Pundits and cable news hosts have repeatedly cited polling results over the past several months showing presumptive Democratic presidential nominee Joe Biden with a sizable lead over President Donald Trump nationally and among critical swing states.
Despite that narrative, The Hill cited its recent survey in reporting that the former vice president’s advantage appears to be slipping.
Biden’s vanishing lead
Biden’s consistently strong showing among polls as Trump faces criticism for the national coronavirus response has led some Democrats to feel optimism heading into the final months of the presidential race.
The new Hill-Harris X poll, which was conducted between Sunday and Wednesday, finds Trump has narrowed the gap to a three-point deficit — 43% to 40% — nationally.
That result is a marked improvement over the previous survey, which saw Biden leading Trump by seven points.
One factor that has given the Biden campaign confidence ahead of Election Day was the perception that the incumbent president is losing ground across the Midwest.
The region will be critical in Trump’s bid for a second term, and the latest polling results show he is now overtaking the region with 42% favoring him compared to 39% for Biden. Trump is also leading among independent voters with a narrow 35-33 lead.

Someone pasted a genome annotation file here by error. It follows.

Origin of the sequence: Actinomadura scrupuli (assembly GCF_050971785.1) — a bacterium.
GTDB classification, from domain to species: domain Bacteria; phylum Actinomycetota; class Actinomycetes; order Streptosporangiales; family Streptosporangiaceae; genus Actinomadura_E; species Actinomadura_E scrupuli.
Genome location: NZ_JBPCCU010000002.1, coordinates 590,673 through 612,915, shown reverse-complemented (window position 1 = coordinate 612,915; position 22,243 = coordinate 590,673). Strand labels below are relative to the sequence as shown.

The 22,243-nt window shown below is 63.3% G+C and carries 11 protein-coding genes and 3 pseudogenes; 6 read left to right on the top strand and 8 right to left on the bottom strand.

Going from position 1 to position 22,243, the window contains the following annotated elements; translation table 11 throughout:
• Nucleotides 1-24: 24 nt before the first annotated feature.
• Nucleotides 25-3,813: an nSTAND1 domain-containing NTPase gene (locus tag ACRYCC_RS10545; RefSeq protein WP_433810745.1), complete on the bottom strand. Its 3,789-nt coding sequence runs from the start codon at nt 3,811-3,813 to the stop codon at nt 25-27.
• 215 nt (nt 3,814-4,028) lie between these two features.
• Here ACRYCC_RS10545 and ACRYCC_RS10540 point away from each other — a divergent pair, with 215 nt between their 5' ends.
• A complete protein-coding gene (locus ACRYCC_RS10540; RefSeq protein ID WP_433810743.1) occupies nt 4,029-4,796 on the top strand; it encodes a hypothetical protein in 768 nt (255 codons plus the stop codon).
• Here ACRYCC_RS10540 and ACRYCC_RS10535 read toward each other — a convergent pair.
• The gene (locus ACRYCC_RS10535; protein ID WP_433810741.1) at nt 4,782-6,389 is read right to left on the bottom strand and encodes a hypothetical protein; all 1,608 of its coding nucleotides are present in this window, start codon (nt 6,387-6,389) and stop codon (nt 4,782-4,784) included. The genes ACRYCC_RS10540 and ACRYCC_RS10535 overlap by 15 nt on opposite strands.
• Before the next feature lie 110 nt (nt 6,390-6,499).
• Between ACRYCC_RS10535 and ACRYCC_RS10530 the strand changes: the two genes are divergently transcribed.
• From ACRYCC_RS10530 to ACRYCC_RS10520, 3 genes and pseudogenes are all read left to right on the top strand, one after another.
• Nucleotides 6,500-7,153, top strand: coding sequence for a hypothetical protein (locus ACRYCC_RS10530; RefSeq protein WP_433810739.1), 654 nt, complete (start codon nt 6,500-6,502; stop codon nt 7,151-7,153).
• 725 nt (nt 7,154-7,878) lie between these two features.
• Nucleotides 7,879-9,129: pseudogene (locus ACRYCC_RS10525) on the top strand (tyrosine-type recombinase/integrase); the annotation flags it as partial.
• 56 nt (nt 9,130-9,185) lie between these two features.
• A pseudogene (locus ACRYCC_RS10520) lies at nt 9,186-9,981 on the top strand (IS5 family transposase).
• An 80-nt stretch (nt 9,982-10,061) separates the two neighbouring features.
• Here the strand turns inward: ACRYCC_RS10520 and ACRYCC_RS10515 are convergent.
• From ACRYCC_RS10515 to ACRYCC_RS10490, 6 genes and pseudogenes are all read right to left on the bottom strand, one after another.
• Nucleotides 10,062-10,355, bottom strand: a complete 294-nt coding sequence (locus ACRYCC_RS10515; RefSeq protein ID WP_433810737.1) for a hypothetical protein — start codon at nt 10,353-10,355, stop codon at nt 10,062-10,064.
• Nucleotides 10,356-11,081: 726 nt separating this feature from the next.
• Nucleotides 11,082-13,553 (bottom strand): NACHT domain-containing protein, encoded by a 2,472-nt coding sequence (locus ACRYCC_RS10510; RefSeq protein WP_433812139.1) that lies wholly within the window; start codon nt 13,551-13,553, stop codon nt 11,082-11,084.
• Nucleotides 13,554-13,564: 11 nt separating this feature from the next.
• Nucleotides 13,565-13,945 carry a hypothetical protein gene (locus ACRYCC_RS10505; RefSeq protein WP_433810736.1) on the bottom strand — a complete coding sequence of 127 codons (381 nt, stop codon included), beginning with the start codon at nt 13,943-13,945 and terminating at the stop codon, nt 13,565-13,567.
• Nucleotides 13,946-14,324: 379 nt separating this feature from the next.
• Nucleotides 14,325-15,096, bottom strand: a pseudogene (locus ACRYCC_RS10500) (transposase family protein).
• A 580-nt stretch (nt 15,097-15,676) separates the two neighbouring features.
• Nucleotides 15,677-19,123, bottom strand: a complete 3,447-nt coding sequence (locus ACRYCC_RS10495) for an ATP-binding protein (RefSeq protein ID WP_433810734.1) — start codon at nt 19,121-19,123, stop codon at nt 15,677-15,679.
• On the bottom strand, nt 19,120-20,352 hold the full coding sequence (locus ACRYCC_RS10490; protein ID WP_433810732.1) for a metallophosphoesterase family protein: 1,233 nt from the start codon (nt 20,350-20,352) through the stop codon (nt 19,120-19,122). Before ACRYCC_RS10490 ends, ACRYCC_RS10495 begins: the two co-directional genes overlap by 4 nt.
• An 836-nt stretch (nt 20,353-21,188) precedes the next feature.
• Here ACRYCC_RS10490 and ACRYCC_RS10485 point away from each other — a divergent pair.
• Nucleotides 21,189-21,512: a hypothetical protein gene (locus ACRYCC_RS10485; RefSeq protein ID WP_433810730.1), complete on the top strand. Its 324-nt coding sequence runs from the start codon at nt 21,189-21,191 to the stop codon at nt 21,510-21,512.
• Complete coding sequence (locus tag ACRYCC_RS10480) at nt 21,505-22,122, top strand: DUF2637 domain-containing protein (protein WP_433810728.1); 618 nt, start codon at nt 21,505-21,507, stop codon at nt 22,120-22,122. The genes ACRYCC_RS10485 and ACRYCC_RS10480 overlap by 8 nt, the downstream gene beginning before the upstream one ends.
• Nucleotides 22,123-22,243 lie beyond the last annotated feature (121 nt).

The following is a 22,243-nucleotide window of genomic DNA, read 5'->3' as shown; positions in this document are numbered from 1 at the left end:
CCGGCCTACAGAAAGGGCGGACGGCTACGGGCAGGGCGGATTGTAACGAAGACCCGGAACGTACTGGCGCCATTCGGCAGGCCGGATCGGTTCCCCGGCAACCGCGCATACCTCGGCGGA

A new Trump strategy
As for the apparent change in political fortunes, it appears to have corresponded with a change in the Trump campaign’s approach. For starters, Brad Parscale was demoted as campaign manager and was replaced by Bill Stepien.
In addition to the staff shakeup, the president’s team also decided that it would be halting campaign advertisements as staffers reconsidered their messaging.
Trump tweeted that the new campaign would attempt to portray Biden as a tool of his party’s far-left faction.
“He has been brought even further LEFT than Crazy Bernie Sanders ever thought possible,” he wrote.
The president has since painted Biden as someone who is “against God” and “against guns,” which he said would pose an existential threat to the nation if the Democrat wins in November. Whether the new strategy pays off with a re-election victory remains to be seen, but polls appear to show it is an effective move.